II. Hosts: Hosts include apples, blackberries, blueberries, cherries, nectarines, peaches, pears, plums, grapes, raspberries, and strawberries (Bolda et al. 2009, Acheampong 2010). While cherries are a preferred early season host, caneberries are at high risk, and grapes at moderate risk. Grapes may be used as a late season host. Grape is not in ideal host, with lower survival than in other berry hosts. Nevertheless, there is some development, including breakdown of berry contents after inoculation with yeasts and bacteria. Wine grape varieties differ in their vulnerabiltiy (Shrader et al. 2019). Berry crops, grapes and cherries are at greatest risk.
have a large serrated ovipositor,
unusual among the drosophilids. This atypical ovipositor is illustrated in
several fact sheets (Acheampong
2010, Walsh et al. 2010). In females of native
drosophilids, the teeth on the ovipositor are apparent, but
the structure appears less developed and overall
sclerotization is less
pronounced. In some images, the ovipositor is
shown exerted, but at rest it is
nestled beneath the tip of the abdomen. Males
have a characteristic black spot
near the ends of the wings. Several traits useful for
identification of SWD, and several similar-looking
species, are shown in a factsheet from
Michigan State University. Larvae
are translucent maggots 2-3 mm long, with black mouth hooks
visible at the anterior end. Silvery white tracheal
tubes may be visible through the dorsal cuticle with
magnification. Respiratory projections are present on
the posterior end.
Images of SWD life
IV. Biology: In eastern Asia, there are up to 13 generations. A life cycle can be completed in 8-14 days, but adults can live up to 9 weeks. Females use the atypically large ovipositor to lay eggs in fruits as they are ripening, earlier than other drosophila species. Eggs are inserted under the skin of ripening fruit; each female lays 7-16 eggs/day. (See YouTube video showing oviposition behavior) Long respiratory horns project from one end of the egg. These horns may be found projecting from oviposition sites with magnification. Eggs hatch in 1-3 days, and larval feeding on the flesh causes a collapse of localized tissue after another 2 days, followed by growth of fungal or bacterial organisms; yeasts may be carried on the ovipositor (Walsh et al. 2010). Larvae are slender white maggots; pupae are brown, about 3 mm long, with two small respiratory horns protruding from one end. A circle of bristles surrounds the tip of the pupal respiratory projection.
V. Injury: Cherries were reported to have 70-80% injury by
SWD, with eggs laid in sound fruit (Demerc (1965)). Crop losses of blueberries,
caneberries and cherries have been reported ranging from
33-100% (Lehnert 2010). SWD has
been found attacking wine grapes following veraison (see photo by Christine
Vrooman). Berries may take on a shriveled, shrunken
appearance, with small maggots feeding in the
interior. The respiratory horns typical of
drosophilid eggs may be seen in grapes as they
approach harvest; see photos by Meredith Shrader of
oviposition sites in Petit
verdot and Viognier.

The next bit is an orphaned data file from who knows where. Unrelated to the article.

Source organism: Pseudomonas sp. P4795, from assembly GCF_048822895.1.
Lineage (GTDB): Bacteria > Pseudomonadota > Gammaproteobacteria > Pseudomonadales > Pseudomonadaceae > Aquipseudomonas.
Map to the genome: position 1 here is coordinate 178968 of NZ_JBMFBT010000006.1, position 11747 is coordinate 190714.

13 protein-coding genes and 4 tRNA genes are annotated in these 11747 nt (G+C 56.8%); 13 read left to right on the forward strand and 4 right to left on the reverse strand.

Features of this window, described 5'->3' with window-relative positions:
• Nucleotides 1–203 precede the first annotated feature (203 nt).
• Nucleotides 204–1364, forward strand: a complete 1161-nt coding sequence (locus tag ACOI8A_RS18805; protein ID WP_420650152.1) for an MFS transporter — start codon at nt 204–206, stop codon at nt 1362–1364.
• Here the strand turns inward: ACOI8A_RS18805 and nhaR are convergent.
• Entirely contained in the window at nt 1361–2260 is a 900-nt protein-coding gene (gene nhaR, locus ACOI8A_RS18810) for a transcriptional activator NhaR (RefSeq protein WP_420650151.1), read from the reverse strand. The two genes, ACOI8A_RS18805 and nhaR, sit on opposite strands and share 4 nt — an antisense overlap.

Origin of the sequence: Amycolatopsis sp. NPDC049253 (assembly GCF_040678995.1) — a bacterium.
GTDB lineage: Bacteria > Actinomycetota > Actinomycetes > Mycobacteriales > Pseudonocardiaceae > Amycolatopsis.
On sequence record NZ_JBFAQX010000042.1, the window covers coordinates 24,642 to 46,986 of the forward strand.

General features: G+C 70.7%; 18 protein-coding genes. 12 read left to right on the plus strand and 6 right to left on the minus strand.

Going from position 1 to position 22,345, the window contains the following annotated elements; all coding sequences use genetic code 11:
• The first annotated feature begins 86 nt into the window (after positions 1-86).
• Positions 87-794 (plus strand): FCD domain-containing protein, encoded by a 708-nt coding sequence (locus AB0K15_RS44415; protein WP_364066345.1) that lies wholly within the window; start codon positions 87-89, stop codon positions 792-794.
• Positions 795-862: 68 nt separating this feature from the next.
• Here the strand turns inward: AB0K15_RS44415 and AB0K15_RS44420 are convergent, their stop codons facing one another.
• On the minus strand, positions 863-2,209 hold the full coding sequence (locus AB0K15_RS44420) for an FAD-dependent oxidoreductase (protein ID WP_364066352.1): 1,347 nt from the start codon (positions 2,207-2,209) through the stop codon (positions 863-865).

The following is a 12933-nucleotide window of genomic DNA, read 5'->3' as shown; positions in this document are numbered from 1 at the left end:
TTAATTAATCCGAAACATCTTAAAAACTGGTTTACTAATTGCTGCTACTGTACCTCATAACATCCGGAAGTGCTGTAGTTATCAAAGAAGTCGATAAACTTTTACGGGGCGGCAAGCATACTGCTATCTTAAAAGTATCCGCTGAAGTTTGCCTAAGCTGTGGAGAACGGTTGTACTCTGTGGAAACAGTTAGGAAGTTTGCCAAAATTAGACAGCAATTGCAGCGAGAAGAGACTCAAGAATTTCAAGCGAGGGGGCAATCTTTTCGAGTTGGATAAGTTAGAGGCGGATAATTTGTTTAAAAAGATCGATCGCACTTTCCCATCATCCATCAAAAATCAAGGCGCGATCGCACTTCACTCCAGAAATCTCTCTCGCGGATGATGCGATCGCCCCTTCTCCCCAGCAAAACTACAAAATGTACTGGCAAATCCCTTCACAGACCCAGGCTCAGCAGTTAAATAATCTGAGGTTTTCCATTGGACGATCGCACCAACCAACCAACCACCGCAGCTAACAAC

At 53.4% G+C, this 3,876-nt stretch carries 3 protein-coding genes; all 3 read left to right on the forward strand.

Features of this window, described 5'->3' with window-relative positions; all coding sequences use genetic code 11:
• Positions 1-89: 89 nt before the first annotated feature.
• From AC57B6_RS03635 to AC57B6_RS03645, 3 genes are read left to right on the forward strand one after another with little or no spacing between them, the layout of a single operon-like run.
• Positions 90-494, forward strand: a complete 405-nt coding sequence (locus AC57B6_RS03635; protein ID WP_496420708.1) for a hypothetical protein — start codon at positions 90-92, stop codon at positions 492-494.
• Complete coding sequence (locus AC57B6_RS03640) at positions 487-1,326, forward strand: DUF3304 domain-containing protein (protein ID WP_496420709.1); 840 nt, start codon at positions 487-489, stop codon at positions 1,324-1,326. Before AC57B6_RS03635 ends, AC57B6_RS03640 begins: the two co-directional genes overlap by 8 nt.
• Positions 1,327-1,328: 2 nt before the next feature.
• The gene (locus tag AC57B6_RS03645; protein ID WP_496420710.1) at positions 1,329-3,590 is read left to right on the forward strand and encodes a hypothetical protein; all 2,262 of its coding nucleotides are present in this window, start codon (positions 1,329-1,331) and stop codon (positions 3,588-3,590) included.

VI. Monitoring: In general, traps are not powerful enough to serve as a control. Traps should be used to detect activity, and when flies are detected, make sure that other control measures are in place. Several commercial traps are available (Trece and Scentry). A trapping guide has been posted (Wallingford et al. 2018), with discussion of several baits, and comparing commercial with homemade traps. Traps using homemade baits of either yeast or apple cider vinegar may be used for monitoring. Traps using apple cider vinegar (ACV) alone are attractive to flies and less odorous to work with than with yeast added; traps with added yeast may be somewhat more sensitive, but fluid should be replaced with each service of the traps. A combination of ACV and red wine (60:40) is more attractive than ACV alone (Shrader 2017). If available, brown rice vinegar is more attractive than ACV (Willbrand and Pfeiffer 2019). Traps should be checked at least weekly. Most of the Drosophila flies collected will not be SWD, so the flies collected must be checked carefully.
VII. Control: Chemical control:
Control measures are directed against the adults; there are no effective controls for larvae in the fruit. As vulnerable fruit approach ripeness, weekly spray applications should be made. Because of the high number of offspring and number of generations, there is a high risk of development of insecticide resistance. Consequently, insecticides with different mode of actions should be rotated to prolong the effective life of insecticides. Organophosphates (malathion and phosmet) are effective (check labels for registrations on specific crops), as are pyrethroids (be wary of induction of secondary pests). Spinosyns offer an additional mode of action class, with spinetoram having greater efficacy than spinosad. See this Table for a list of insecticides available for SWD on the most vulnerable crops. Included are the maximum number of applications (or amounts of material) allowed per season and the IRAC class of mode of action. This is important in designing rotations - it will be helpful to reserve materials effective against SWD until properly timed for that pest. Organically approved treatments are included in the table, but see the accompanying article for a fuller discussion of organic approaches.
Our Southern Region Small Fruit Consortium provides recommendations for SWD in the pest management guides for caneberries, blueberries, strawberries and bunch grapes. In addition, individual states may maintain small fruit management guides that are helpful
table for available SWD materials with preharvest, mode of
action, and maximum allowed applications. Organically
approved treatments are included in the links provided; the number